Chicago’s Next Steps in Reforming the Police

The conditions under which Chicago police officers can use force will be reviewed by a new community working group, but even before its work begins in earnest the group itself is under a degree of scrutiny.

“Ultimately our goal is simple: Create better policies and better training for our officers in order to empower them to address situations appropriately and to prevent incidents stemming from excessive force in the future,” Chicago Mayor Lori Lightfoot said Monday at a press conference announcing the new 20-member group. “The best way to do that is by making sure that the community has a seat at the table at the beginning of this process and that anything that we do reflects the community interest and needs.”

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The group is to be co-chaired by Chicago Police Department Deputy Chief Ernest Cato III and Arewa Karen Winters of Justice for Families and The 411 Movement for Pierre Loury.

Loury, Winters’ nephew, died after he was shot by a CPD officer in 2016.

Winters said she is “furious” that certain police officers have kept their jobs, even after being involved in fatal shootings.

“Other cities are firing them and here they get 30 days desk duty and then they return back to the streets in our communities. As far as I’m concerned, psychopaths with guns,” she said. “I am infuriated.”

Winters said she will do her work with integrity, and that she won’t be afraid to be honest – including if it means calling something to the intention of the federal judge charged with overseeing the CPD’s compliance with a consent decree put in place on the heels of the shooting of black teenager Laquan McDonald by Jason Van Dyke, a white former police officer.

“In this trilogy between myself and the mayor and the (CPD) Superintendent (David Brown), I have more power because I can go straight up to the federal judge to get enforcement,” Winters said.

Such remarks were an immediate turnoff for Chicago Fraternal Order of Police President John Catanzara, who said Lightfoot should have put an immediate end to Monday’s press conference when Winters said them.

He said any discussion about police reforms needs to begin from an unbiased place.

“(Winters) clearly has an axe to grind. She is not an unbiased individual whatsoever. She clearly hates the police,” he said. “How we put somebody like that in charge of making decisions and policy is beyond me.”

Advocates for police accountability are likewise suspect of Catanzara, who took over the reins of the local FOP lodge last month and who has been the subject of several dozen misconduct allegations throughout his quarter decade with the CPD.

Catanzara also said further limitations on use of force would be dangerous for police, given that it would cause officers to second guess their decisions during life-or-death situations.

He points out that it was only a few years ago that Chicago last revised its use-of-force policy, which required training in de-escalation tactics and calls for officers to resort to force only if all other alternatives have been exhausted.

While Lightfoot was not mayor at the time, she was head of the police board.

“She was pretty knee-deep in that redoing of it, so if it needs to be redone now it means that she didn’t do it right the first time,” Catanzara said.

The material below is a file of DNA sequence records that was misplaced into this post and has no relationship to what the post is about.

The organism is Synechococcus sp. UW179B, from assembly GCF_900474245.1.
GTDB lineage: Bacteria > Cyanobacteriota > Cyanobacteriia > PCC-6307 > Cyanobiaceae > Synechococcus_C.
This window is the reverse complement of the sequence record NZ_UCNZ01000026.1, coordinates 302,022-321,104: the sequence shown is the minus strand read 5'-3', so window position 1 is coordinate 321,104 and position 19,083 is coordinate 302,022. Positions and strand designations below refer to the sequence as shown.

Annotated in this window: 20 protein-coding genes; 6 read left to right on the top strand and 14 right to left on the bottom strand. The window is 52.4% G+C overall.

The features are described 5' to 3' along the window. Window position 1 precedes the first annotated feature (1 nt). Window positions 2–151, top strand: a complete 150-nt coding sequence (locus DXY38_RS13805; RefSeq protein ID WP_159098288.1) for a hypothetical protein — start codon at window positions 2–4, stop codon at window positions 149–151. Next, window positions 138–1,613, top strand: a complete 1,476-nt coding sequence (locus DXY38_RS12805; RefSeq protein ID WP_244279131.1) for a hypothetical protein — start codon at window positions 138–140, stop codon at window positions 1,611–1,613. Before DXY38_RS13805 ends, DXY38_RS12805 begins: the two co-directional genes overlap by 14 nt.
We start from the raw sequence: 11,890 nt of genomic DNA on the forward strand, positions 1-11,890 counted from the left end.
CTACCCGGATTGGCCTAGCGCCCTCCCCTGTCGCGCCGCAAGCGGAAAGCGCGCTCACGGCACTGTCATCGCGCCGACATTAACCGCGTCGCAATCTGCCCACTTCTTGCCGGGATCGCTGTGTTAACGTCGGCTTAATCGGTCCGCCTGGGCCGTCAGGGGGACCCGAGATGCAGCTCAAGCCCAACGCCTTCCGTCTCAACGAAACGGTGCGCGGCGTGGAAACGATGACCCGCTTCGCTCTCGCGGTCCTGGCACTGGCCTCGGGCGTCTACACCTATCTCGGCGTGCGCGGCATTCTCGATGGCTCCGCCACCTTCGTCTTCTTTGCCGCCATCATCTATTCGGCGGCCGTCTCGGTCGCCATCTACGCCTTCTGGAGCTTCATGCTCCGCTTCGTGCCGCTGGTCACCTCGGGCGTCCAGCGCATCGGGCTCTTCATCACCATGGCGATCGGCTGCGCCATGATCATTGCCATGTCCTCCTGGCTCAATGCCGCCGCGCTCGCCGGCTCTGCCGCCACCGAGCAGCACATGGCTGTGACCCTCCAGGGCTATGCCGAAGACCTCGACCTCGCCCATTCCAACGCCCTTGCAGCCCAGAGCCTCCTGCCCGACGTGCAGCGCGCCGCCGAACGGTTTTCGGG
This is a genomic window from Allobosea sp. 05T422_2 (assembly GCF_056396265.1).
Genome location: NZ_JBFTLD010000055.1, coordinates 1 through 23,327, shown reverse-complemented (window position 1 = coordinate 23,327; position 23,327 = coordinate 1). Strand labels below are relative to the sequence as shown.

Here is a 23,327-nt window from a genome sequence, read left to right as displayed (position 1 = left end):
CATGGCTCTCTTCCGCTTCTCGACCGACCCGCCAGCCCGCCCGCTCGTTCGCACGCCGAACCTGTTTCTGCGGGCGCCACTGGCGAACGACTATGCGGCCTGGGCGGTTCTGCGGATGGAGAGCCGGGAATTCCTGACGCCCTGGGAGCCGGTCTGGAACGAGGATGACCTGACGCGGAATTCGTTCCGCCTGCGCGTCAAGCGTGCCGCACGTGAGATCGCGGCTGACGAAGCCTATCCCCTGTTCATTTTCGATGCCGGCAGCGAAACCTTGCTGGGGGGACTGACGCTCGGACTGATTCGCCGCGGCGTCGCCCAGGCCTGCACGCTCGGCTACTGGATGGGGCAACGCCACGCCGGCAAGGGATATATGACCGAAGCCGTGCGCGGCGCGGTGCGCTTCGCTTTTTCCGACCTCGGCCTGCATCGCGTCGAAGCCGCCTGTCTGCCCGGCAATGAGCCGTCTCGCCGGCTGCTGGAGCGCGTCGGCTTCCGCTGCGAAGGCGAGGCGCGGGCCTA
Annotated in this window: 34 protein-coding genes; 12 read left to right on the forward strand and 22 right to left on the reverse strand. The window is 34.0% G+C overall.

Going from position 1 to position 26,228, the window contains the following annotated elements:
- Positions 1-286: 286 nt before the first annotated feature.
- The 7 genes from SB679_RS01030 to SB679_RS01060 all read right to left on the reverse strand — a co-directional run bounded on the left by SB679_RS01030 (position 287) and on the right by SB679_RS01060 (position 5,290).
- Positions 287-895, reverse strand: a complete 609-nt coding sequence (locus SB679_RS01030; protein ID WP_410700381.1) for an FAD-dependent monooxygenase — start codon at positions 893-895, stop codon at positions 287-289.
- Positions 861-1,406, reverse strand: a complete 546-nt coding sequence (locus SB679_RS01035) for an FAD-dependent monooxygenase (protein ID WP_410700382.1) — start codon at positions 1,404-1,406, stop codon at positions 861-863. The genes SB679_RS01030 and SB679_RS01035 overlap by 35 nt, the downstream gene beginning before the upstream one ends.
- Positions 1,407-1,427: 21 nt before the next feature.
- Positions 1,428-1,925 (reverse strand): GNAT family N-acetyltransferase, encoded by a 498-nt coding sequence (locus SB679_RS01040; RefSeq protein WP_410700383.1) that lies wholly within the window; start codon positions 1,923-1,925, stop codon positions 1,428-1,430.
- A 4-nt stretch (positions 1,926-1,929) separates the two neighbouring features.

It’s one of many issues in which the FOP and the Lightfoot administration are at loggerheads, even as the two sides are tasked with reaching a new contract.

The last FOP contract expired in the summer of 2017.

Lightfoot said the use-of-force review is the “latest on a road to reform” that began during her time with the police board, has been amplified since she became mayor a year ago, and has accelerated since the murder of George Floyd by a Minneapolis police officer.

“That means taking the FOP head-on and insuring the police union contract represents our city’s values. All of our city’s values,” she said. “And requiring licensing for police officers once and for all, just as we do with so many other professions.”

The FOP is “dead set” against police licensing.

Catanzara said it’s a buzzword, and that all police in Illinois are already certified by a state police training and standards board.

“There’s protocol. This is just another layer. It’s an attempt to get rid of the collective bargaining rights and break the union,” he said. “And shame on the Democrats who are supposed to be pro-union to even entertain this conversation.”

Top Democrats including Attorney General Kwame Raoul and Gov. J.B. Pritzker back licensing police.

Meanwhile, activists and progressive members of the Chicago City Council say that Lightfoot is not going far enough with her calls for reform.

The mayor has called for the CPD within 90 days to adopt training for officers on the history of the neighborhoods they patrol, crisis intervention training, new police-community relations programs and an officer wellness program and early intervention system for police experiencing wellness issues or who have experienced crises.

“She’s not going far enough. And she continues to thank the police. So we’re protesting police brutality and the police are literally beating up peaceful protestors. You don’t thank them, you thank the people of Chicago for cleaning it up so fast,” she said.

Ald. Jeanette Taylor (20th Ward) has her own ideas for reforms that need to be adopted, including sensitivity training and automatically putting offices involved in police shootings on desk duty for at 60 days.

“Automatically you’re taken off the street as an investigation. That puts trust back in the community,” she said. “We need to have therapy for any officer involved in a shooting. We look at this one-sided as a punishment and it’s not that.”

Taylor said “real accountability” needs to be put in place.

Follow Amanda Vinicky on Twitter: @AmandaVinicky

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